The story of Josephine Baker is one for the books–and the small screen. The entertainer, spy, activist and all-around it-girl will be at the center of an upcoming series, De La Resistance. 8x Grammy nominee Janelle Monáe is set to play the late icon.
“I can’t wait to transform into the iconic performer, American hero, glamorous bi-con, goddess, intellect, global humanitarian, and [spy] that is you; telling a unique story only a few know,” Monáe said of the role via Instagram. “Thank you to my [A24] family for partnering with me & [Wondaland] to produce this legendary series.” Monae has multiple acting credits to her name, including roles in Moonlight, Hidden Figures and Antebellum. She’s also been featured in series like Sex, Explained and Homecoming.
Baker is certainly one of the most famous figures in history. Her liberated stage presence, oft-replicated banana skirt and how her contemporaries spoke of her are indicators of her global impact. Over the years, Beyoncé, Zendaya, and Kerry Washington have referenced her legacy in fashion specifically.
She also had a few “firsts” under her belt. As a teen, Baker was featured in “Shuffle Along,” which is viewed as the first highly successful, all-Black musical. The diva has received a posthumous honor as well: in 2021, she became the first Black woman to be inducted into France’s Panthéon. She was also the first performer to be interred there.
With a life so rich, one might assume even the intricate details of Baker’s journey would be well-known. It turns out there are a few facts you may not be aware of. Below, we’re sharing some tidbits about the legend.
1. She was an original celebrity beauty influencer.
Baker’s slicked finger waves were so popular, she was the face of a pomeade, Baker Fix, that would help others replicate the look. The brilliantine came in jars and tubes.
There was also Baker Oil, a skin tanner.
2. The participated in “slugging” before it was a huge TikTok trend.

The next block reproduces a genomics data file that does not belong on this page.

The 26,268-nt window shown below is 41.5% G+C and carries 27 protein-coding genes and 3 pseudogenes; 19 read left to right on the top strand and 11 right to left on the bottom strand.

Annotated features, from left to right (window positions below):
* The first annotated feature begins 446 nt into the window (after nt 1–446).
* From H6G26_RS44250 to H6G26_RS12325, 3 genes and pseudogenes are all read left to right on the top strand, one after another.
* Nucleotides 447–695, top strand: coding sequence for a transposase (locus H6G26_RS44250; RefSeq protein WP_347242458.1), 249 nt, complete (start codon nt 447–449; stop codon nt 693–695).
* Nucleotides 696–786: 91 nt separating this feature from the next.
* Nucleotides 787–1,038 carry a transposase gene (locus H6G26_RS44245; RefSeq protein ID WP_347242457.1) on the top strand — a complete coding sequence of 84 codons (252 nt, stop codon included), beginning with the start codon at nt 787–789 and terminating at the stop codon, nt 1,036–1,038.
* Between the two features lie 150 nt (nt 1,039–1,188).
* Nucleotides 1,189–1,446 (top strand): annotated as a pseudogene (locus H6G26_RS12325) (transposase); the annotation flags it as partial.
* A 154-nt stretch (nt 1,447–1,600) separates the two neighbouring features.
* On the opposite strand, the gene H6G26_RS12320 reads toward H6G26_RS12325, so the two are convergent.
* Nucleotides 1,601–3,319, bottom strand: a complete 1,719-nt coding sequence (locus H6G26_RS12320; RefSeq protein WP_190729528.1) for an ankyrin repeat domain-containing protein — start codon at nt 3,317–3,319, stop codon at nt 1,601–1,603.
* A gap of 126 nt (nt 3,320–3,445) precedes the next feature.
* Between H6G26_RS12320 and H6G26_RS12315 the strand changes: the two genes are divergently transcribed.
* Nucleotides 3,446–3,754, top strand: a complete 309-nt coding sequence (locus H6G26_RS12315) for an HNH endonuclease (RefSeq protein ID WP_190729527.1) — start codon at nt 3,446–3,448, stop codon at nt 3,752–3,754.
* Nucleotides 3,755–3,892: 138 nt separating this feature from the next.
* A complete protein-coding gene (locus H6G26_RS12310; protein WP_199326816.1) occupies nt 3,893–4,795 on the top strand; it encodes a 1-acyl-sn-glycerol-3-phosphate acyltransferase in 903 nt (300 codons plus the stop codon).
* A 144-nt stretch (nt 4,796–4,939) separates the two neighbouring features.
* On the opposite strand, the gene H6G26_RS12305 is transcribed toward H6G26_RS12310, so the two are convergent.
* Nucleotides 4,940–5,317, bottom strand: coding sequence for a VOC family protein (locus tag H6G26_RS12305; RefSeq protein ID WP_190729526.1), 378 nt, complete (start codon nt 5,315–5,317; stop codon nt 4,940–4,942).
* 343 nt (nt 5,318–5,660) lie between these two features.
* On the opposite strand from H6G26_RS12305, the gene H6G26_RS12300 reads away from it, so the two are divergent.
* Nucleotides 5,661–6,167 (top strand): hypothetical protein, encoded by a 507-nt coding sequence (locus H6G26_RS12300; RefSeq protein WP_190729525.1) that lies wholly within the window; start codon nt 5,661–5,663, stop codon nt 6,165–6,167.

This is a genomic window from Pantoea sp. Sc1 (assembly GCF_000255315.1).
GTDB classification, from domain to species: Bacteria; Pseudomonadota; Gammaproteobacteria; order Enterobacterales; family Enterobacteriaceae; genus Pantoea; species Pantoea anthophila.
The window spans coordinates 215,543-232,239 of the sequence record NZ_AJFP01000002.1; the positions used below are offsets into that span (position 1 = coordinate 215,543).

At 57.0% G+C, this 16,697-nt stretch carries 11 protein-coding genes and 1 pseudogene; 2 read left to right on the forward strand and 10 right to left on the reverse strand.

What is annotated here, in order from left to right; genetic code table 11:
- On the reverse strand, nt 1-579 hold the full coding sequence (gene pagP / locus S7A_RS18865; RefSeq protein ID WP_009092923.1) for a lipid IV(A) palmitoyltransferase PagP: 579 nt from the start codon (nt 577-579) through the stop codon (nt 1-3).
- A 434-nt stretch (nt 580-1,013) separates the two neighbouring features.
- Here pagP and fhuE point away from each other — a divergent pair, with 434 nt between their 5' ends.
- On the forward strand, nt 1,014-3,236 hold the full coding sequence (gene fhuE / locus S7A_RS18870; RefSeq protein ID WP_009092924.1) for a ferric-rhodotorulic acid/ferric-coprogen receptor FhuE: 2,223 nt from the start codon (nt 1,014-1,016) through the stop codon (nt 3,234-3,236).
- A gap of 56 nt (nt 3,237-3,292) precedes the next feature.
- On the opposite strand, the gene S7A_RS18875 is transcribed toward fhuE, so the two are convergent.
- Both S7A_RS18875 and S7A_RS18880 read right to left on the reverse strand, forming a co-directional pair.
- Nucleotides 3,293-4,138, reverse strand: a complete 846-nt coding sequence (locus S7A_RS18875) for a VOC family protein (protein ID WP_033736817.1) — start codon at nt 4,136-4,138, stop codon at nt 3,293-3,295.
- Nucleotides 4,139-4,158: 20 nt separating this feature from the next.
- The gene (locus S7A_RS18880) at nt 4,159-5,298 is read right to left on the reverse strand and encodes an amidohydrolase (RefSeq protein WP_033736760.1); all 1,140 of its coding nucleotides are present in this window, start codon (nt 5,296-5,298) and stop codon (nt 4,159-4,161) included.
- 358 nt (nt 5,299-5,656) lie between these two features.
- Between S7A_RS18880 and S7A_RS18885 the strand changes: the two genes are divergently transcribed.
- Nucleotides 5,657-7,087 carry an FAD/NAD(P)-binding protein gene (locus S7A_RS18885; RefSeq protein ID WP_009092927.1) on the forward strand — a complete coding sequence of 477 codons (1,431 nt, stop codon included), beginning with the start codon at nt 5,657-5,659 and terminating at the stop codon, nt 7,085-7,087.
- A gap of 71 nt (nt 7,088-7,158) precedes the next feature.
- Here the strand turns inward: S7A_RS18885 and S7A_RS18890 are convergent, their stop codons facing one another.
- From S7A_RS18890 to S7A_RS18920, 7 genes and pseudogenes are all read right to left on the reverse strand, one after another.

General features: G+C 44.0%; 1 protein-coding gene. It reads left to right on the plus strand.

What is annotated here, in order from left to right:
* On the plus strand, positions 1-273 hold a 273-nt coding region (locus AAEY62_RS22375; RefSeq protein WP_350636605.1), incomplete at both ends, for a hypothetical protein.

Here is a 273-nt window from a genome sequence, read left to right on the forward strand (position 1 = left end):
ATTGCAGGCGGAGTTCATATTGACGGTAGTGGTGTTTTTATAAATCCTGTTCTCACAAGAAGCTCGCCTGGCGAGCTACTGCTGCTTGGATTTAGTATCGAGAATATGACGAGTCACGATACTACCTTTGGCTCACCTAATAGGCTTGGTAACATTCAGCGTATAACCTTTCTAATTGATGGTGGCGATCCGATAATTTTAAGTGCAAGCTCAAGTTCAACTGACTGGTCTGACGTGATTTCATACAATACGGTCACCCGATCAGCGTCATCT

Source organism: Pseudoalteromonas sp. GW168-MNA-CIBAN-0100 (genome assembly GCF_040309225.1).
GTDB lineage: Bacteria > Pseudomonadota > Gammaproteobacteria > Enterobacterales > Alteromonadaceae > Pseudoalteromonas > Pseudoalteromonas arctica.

Since Josephine Baker was miles ahead when it came to using her celebrity to give beauty brands credibility, it’s only right that she was clairvoyant with skincare trends as well. In a 1978 biography, The Hungry Heart, the writer revealed Baker would place Vaseline all over her body. “I love it, it’s good for my skin,” she said. 100 years later, TikTok users are “slugging,” which is when you slather vaseline on your face as the last step of your nightly skincare routine.
3. Coretta Scott King asked Baker to lead the civil rights movement after Martin Luther King Jr.’s death.
The horrific racism of the Jim Crow era pushed Baker out of the United States. At 19, she was offered an opportunity to perform in Paris and she made the city her new home. Her trips back to America were harsh reminders that segregation and bias ruled the country, calling her to use her voice to talk about her experiences.
In 1951, the NAACP named her “Outstanding Woman of the Year.”
Baker was highly supportive of the civil rights movement and she spoke directly before Martin Luther King Jr. gave his “I Have a Dream” speech in 1963.
Following King’s death in 1968, his widow, Coretta Scott King, asked Baker if she would be open to taking the minister’s place in the Movement. She declined, citing concerns for her young children.
4. Her friends included Princess Grace Kelly of Monaco and Christian Dior.
Princess Grace Kelly, an American actress turned royal, met Baker at a club in New York in 1951. The staff refused to serve Baker because she was Black so the two, among others, left the spot in protest. They remained friends until Baker’s death in 1975. The entertainer was originally buried in Monaco, where she spent the last years of her life.
During a 2021 post-Met Gala interview with Vogue, celebrity stylist Jason Boldon revealed Baker was also close with Christian Dior. In fact, during one of her American tours, she exclusively wore clothing by the designer. Pierre Balmain was a friend of hers, too.
5. There was a conversation between Baker and James Baldwin that stemmed from a story commissioned by Time. It never ran.
In 1973, Time magazine sent a young Henry Louis Gates Jr. to France to interview Josephine Baker and James Baldwin about life as expatriates. The two had both moved from the United States to France in their young adult years in hopes of escaping bigotry and violence, a fact that was to support the spine of the story. Baker, Gates and his fiancée went to dinner at Baldwin’s home, where the two stars talked about everything under the sun, including what pushed them out of America. The story did not run, with Lit Hub reporting Time called the subjects “passé.” Boy, were they wrong.